Born in the Republic of Genoa, in Moneglia to a painter, Giovanni Cambiasi, Luca Cambiasi was known as, Cambiaso, also Cangiagio and Lucchetto da Genova. He started painting at a young age with his father, his first works as early as 15 years of age. Then at 17 years old he helped decorate the Palazzo Doria. He worked with the historical painter, Il Bergamasco (1500 – 1579), and assisted him in decorations for the church of San Matteo.
Cambiaso was a passionate and bold designer, styled much after Raphael (1483 – 1520) and Michelangelo (1475 – 1564); mentioned to sometimes to paint with a brush in each hand. He was strongly influenced by the impassioned works of Correggio (1489 – 1534), and was influenced by the Late Renaissance Venetians; sometimes equaled to the Venetian master Tintoretto (1518 – 1594). Though, his drawing style was highly individual, taking on a simplified geometric form, noted as almost cubist in style. Cambiaso is best represented in Genoa, in the church of San Giorgio with his Martyrdom of San Giorgio and in the Santa Maria da Carignano there is his, Pietà, containing his own portrait and, according to tradition, that of his beloved sister-in-law.
In his 30s, his artistic output began to decline in power, though not at once in reputation, owing to troubles brought on by a passion he conceived for his sister-in-law. His wife having died, and the sister-in-law having taken charge of his house and children, he then failed to procure a papal dispensation for marrying her. Nonetheless, Cambiaso painted a number of notable works, including his much praised poetic night scenes, Adoration of the Shepherds in 1570 and the so called Madonna of the Candle of 1575, which was inspired by Correggio’s Nativity.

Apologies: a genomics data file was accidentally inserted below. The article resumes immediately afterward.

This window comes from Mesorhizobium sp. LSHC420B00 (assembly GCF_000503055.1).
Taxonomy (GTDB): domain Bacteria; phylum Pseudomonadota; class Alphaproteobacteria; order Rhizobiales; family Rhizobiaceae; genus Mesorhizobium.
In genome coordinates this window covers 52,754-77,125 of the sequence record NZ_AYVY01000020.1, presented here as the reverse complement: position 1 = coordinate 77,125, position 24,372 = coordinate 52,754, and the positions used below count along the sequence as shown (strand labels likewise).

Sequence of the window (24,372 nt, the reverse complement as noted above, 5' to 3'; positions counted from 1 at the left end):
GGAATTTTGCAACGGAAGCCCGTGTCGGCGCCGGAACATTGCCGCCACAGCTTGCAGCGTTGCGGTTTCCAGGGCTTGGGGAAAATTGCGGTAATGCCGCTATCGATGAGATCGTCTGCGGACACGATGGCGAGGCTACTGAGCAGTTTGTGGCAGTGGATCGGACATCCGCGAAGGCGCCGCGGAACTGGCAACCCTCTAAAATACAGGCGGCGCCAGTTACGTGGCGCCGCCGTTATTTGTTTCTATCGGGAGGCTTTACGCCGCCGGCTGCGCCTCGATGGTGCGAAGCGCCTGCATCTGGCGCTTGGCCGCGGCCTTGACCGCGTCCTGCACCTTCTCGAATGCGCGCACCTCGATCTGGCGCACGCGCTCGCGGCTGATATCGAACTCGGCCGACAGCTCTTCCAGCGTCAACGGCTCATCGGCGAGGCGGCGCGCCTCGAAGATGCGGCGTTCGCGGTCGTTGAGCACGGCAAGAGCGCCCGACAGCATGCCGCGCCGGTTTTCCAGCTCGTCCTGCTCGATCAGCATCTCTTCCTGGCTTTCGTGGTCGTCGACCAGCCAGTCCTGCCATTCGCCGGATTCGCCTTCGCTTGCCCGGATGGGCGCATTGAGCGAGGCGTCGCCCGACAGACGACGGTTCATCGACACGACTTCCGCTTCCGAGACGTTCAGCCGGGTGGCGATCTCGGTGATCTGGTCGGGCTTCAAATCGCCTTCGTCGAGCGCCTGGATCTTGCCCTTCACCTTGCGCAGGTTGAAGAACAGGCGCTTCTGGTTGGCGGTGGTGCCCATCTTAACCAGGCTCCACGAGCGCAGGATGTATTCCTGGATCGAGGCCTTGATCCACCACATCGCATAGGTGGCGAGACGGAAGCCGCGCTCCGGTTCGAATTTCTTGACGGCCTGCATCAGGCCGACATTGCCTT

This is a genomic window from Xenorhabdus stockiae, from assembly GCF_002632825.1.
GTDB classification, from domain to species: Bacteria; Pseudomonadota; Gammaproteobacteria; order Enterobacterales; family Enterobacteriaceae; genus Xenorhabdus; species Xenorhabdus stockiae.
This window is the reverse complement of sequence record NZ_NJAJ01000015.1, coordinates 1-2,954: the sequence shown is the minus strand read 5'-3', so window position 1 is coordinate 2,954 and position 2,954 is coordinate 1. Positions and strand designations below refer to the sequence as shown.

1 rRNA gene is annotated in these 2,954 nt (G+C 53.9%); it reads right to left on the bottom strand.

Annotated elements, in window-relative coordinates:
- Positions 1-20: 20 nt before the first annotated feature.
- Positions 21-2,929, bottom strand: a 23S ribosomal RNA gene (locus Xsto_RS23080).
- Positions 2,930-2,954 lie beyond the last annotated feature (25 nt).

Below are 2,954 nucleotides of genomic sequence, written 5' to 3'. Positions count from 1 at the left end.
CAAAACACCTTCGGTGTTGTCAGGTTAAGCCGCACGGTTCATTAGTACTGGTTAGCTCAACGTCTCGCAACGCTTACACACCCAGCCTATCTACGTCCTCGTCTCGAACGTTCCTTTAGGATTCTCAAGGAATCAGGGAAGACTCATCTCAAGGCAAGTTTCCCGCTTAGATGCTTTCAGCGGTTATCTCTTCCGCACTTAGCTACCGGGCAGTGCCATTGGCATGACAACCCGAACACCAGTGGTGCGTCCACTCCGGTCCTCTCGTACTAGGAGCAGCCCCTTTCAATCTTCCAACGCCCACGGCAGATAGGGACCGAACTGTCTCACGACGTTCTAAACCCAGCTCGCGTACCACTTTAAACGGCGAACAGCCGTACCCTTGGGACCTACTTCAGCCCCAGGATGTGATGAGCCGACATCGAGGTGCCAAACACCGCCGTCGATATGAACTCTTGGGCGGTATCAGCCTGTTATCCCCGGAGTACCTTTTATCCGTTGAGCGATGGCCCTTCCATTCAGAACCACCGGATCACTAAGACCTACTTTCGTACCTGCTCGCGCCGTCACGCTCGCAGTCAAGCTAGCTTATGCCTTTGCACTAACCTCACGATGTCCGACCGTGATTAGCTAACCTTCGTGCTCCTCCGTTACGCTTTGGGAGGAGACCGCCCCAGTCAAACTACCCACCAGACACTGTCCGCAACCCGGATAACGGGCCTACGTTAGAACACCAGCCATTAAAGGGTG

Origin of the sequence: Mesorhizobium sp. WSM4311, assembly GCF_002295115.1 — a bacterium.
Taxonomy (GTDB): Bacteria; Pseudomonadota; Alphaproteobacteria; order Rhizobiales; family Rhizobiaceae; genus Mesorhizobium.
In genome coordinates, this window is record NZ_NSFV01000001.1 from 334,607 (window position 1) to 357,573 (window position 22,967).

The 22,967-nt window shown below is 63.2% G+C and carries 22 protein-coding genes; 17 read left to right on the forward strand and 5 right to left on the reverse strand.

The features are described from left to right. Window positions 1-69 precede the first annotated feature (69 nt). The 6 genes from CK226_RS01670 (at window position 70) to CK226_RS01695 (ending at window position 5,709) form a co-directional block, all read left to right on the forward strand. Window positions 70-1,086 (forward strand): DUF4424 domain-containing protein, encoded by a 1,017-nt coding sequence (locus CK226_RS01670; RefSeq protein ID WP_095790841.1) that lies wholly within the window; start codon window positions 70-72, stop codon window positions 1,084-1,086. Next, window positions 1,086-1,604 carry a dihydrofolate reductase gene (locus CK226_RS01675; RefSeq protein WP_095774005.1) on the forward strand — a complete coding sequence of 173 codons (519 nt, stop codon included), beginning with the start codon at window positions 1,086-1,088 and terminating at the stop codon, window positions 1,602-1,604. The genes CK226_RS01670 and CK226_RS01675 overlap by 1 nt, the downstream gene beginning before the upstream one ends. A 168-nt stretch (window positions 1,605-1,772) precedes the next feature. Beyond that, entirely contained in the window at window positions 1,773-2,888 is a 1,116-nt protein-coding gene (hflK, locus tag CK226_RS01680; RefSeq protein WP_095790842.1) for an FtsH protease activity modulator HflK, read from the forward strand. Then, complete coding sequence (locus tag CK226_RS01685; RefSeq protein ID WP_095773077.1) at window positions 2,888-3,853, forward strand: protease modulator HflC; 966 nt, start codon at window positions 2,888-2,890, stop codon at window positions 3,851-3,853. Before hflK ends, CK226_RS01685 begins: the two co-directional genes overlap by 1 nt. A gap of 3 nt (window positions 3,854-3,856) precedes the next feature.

In the Uffizi Gallery today is his, Madonna and Child. In 1583 he accepted an invitation from Philip II of Spain (1527 – 1598) to complete a series of frescoes begun by Il Bergamasco for the Royal Monastery of Escorial. It has been said that his principal reason for traveling to Spain was in hopes that royal influence would gain favor with the Vatican for his marriage plans, but this failed. In the Escorial he executed a Paradise on the vaulting of the church, with a multitude of figures. For this painting alone he received 2,000 ducats, probably the largest sum, up to that time, ever paid for a single work. He died there in Spain.
Cambiaso’s son, Orazio, became a painter, and Cambiaso himself received numerous followers of his style from Genoa as the leading artist there in the 16th Century; subsequently founding what is known as the Genoese School of painting.
(Some of this biography is taken from the text at www.wikipedia.org’s entry on Luca Cambiasi under GNU Free Documentation License.)